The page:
In Lisa See’s Dreams of Joy, the sequel to her historical fiction novel, Shanghai Girls, an idealistic Chinese American college student runs off to China in the late 1950s after learning that her aunt is really her mother and vice versa. Likewise the man she thought was her father isn’t. She’s grown up in a web of lies. On top of that, her stepfather recently committed suicide as his immigration status was fraudulent and the FBI started asking him questions.
So Joy steals her mother’s savings and heads to find her biological dad in Shanghai. Soon her stepmother Pearl follows her rightly fearing that Joy doesn’t know what she’s getting into.
While the plot sounds like a soap opera, the story is absorbing and well told. The characters are well defined and the plot unfolds credibly. Joy starts off in Shanghai and soon finds her father, an artist who’s volunteered to teach peasants at the Green Dragon Commune to get out of some political trouble.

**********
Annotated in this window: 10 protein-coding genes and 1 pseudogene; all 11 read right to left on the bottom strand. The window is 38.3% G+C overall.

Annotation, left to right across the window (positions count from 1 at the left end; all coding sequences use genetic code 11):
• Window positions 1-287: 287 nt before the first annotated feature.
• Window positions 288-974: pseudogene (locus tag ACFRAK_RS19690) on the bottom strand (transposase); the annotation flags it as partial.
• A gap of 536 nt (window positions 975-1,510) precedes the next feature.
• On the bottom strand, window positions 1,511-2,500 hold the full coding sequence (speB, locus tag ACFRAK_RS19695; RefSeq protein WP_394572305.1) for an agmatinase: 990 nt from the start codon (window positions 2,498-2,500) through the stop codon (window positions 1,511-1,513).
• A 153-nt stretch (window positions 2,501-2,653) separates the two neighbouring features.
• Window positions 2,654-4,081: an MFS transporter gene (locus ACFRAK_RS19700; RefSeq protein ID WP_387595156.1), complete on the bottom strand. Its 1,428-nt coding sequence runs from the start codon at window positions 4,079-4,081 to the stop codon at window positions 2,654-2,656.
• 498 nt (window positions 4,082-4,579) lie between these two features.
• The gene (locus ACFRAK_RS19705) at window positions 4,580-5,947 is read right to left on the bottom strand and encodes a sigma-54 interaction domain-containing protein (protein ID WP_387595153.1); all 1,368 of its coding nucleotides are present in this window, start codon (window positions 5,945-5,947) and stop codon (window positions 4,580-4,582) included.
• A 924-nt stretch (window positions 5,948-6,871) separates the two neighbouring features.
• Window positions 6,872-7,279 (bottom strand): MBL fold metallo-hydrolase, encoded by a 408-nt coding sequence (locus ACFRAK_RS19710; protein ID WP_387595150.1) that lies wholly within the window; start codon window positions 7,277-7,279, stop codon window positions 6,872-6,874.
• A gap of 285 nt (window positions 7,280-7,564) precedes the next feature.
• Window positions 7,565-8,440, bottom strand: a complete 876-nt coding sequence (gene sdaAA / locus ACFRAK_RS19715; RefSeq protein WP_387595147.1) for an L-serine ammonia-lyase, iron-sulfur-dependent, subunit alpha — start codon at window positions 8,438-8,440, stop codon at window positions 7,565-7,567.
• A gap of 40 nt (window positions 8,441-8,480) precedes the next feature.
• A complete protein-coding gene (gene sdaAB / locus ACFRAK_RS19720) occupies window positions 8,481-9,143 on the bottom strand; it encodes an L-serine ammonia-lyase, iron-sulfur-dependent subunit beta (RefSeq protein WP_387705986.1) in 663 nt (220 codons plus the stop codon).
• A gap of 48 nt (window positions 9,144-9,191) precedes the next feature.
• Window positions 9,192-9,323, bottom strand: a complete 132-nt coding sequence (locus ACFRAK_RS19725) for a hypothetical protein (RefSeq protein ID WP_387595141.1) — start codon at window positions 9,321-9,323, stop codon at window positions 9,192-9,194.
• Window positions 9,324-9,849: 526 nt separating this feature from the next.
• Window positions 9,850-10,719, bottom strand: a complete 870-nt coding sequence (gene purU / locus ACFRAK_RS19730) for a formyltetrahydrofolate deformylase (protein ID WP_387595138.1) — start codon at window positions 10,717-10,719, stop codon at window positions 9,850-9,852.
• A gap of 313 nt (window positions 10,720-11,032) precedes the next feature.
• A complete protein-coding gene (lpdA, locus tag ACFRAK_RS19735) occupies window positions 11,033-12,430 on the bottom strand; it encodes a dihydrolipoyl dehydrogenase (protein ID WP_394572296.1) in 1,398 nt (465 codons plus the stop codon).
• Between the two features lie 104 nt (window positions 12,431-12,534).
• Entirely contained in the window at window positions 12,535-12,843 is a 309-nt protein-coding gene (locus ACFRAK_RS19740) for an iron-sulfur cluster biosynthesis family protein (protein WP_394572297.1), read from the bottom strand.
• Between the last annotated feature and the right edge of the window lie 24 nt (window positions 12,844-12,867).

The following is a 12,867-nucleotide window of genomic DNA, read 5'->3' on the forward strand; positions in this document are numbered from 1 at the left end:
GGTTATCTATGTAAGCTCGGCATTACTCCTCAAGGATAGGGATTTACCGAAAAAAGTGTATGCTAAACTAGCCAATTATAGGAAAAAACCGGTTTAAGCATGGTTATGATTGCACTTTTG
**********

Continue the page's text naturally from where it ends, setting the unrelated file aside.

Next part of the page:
The novel shifts from Joy’s to Pearl’s narration so readers can see experiences from two different vantage points – the young newcomer and the Overseas Chinese returnee.
I found the narrative a detailed, convincing glimpse into the era of the Great Leap Forward with its deprivations, idealization of the proletariat, petty power struggles and denunciations. See provides a section at the end of the book explaining aspects of the story and their history. Her acknowledgements not only thank the experts, who helped her, but allow the reader to see the extent of her research.
In many ways the book reminded me of Wild Swans, a non-fiction work mainly about the Cultural Revolution. Both show how women of different generations cope during hellish circumstances.
I enjoyed Dreams of Joy, but felt the ending was a little too pat and happy. I think in reality someone readers had come to root for would have suffered greatly. Also, since May, Pearl’s sister was important to Joy, Pearl and Z.G., Joy’s father, it was strange that she figured so little at the end.
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